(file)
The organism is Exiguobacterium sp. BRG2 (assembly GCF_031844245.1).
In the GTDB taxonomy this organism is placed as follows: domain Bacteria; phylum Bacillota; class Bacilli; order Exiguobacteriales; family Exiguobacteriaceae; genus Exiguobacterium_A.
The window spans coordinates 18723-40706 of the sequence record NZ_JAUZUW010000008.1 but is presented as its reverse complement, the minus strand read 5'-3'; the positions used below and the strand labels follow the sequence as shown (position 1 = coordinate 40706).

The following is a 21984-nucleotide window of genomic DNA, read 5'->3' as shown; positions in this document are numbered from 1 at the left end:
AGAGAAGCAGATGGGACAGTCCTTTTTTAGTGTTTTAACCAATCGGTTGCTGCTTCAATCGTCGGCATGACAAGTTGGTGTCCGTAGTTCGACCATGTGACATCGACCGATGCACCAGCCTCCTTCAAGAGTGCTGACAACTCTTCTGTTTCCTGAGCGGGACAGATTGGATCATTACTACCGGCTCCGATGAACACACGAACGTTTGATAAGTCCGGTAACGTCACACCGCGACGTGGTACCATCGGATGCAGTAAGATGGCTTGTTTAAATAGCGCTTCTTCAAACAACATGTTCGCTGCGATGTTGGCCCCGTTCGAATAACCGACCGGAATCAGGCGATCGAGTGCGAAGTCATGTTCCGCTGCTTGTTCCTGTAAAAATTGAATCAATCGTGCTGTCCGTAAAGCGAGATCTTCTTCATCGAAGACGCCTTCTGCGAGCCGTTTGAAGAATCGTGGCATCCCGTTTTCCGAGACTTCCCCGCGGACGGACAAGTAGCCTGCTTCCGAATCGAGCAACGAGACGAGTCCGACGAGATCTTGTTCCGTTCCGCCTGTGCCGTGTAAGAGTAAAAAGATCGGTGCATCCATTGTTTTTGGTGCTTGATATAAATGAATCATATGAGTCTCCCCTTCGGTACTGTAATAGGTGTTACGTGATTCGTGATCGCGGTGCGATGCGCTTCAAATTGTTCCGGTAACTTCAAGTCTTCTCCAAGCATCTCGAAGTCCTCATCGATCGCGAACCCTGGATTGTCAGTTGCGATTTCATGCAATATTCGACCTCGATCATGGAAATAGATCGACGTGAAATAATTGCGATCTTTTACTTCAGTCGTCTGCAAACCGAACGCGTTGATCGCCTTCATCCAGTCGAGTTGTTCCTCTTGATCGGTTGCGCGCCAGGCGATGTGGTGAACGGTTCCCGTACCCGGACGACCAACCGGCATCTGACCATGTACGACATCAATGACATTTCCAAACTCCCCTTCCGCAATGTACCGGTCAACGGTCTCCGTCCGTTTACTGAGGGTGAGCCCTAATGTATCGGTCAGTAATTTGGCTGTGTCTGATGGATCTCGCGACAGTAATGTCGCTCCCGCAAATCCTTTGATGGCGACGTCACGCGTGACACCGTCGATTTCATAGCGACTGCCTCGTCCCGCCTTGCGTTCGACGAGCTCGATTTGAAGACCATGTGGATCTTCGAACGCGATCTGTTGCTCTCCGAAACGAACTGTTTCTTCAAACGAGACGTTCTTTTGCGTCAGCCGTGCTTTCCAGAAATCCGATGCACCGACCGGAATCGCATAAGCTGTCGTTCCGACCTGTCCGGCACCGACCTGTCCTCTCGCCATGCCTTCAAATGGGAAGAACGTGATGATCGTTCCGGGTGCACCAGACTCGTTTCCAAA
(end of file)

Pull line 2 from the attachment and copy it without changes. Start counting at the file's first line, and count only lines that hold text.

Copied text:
In the GTDB taxonomy this organism is placed as follows: domain Bacteria; phylum Bacillota; class Bacilli; order Exiguobacteriales; family Exiguobacteriaceae; genus Exiguobacterium_A.